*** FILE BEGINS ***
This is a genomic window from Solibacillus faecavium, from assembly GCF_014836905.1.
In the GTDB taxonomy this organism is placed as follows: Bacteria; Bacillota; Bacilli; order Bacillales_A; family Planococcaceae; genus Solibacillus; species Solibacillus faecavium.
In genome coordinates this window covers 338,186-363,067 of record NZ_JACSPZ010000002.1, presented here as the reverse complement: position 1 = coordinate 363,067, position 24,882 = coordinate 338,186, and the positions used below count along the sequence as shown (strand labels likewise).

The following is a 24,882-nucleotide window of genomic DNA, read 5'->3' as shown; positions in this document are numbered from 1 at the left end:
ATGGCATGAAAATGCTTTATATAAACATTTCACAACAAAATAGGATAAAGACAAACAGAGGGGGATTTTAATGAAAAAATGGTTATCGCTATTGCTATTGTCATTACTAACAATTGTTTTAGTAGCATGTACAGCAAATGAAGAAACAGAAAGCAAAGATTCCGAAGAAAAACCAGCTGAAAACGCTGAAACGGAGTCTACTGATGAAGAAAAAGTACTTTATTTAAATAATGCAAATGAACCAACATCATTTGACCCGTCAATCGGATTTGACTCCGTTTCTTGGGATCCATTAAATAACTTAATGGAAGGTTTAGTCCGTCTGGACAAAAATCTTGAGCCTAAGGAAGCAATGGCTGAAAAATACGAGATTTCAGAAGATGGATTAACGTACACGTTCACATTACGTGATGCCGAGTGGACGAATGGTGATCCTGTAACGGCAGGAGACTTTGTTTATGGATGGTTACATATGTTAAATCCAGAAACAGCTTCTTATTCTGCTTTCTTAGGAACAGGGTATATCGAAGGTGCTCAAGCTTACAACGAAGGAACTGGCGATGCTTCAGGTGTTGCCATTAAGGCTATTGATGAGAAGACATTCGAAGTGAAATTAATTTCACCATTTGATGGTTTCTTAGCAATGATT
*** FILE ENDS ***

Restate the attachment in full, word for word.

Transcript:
This is a genomic window from Solibacillus faecavium, from assembly GCF_014836905.1.
In the GTDB taxonomy this organism is placed as follows: Bacteria; Bacillota; Bacilli; order Bacillales_A; family Planococcaceae; genus Solibacillus; species Solibacillus faecavium.
In genome coordinates this window covers 338,186-363,067 of record NZ_JACSPZ010000002.1, presented here as the reverse complement: position 1 = coordinate 363,067, position 24,882 = coordinate 338,186, and the positions used below count along the sequence as shown (strand labels likewise).

The following is a 24,882-nucleotide window of genomic DNA, read 5'->3' as shown; positions in this document are numbered from 1 at the left end:
ATGGCATGAAAATGCTTTATATAAACATTTCACAACAAAATAGGATAAAGACAAACAGAGGGGGATTTTAATGAAAAAATGGTTATCGCTATTGCTATTGTCATTACTAACAATTGTTTTAGTAGCATGTACAGCAAATGAAGAAACAGAAAGCAAAGATTCCGAAGAAAAACCAGCTGAAAACGCTGAAACGGAGTCTACTGATGAAGAAAAAGTACTTTATTTAAATAATGCAAATGAACCAACATCATTTGACCCGTCAATCGGATTTGACTCCGTTTCTTGGGATCCATTAAATAACTTAATGGAAGGTTTAGTCCGTCTGGACAAAAATCTTGAGCCTAAGGAAGCAATGGCTGAAAAATACGAGATTTCAGAAGATGGATTAACGTACACGTTCACATTACGTGATGCCGAGTGGACGAATGGTGATCCTGTAACGGCAGGAGACTTTGTTTATGGATGGTTACATATGTTAAATCCAGAAACAGCTTCTTATTCTGCTTTCTTAGGAACAGGGTATATCGAAGGTGCTCAAGCTTACAACGAAGGAACTGGCGATGCTTCAGGTGTTGCCATTAAGGCTATTGATGAGAAGACATTCGAAGTGAAATTAATTTCACCATTTGATGGTTTCTTAGCAATGATT